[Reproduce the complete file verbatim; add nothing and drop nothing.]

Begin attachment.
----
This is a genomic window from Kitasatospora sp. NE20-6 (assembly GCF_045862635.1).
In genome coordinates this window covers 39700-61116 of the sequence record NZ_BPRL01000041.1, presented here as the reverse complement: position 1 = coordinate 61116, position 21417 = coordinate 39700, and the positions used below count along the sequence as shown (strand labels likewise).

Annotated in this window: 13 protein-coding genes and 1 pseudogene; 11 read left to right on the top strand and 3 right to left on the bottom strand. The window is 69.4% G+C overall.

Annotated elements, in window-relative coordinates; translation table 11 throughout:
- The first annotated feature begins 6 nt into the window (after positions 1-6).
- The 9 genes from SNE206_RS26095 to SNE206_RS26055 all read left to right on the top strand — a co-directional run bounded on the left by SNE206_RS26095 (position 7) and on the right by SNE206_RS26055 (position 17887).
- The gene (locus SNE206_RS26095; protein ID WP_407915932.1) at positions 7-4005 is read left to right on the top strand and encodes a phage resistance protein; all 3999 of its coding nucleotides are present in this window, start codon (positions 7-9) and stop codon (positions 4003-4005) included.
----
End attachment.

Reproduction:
This is a genomic window from Kitasatospora sp. NE20-6 (assembly GCF_045862635.1).
In genome coordinates this window covers 39700-61116 of the sequence record NZ_BPRL01000041.1, presented here as the reverse complement: position 1 = coordinate 61116, position 21417 = coordinate 39700, and the positions used below count along the sequence as shown (strand labels likewise).

Annotated in this window: 13 protein-coding genes and 1 pseudogene; 11 read left to right on the top strand and 3 right to left on the bottom strand. The window is 69.4% G+C overall.

Annotated elements, in window-relative coordinates; translation table 11 throughout:
- The first annotated feature begins 6 nt into the window (after positions 1-6).
- The 9 genes from SNE206_RS26095 to SNE206_RS26055 all read left to right on the top strand — a co-directional run bounded on the left by SNE206_RS26095 (position 7) and on the right by SNE206_RS26055 (position 17887).
- The gene (locus SNE206_RS26095; protein ID WP_407915932.1) at positions 7-4005 is read left to right on the top strand and encodes a phage resistance protein; all 3999 of its coding nucleotides are present in this window, start codon (positions 7-9) and stop codon (positions 4003-4005) included.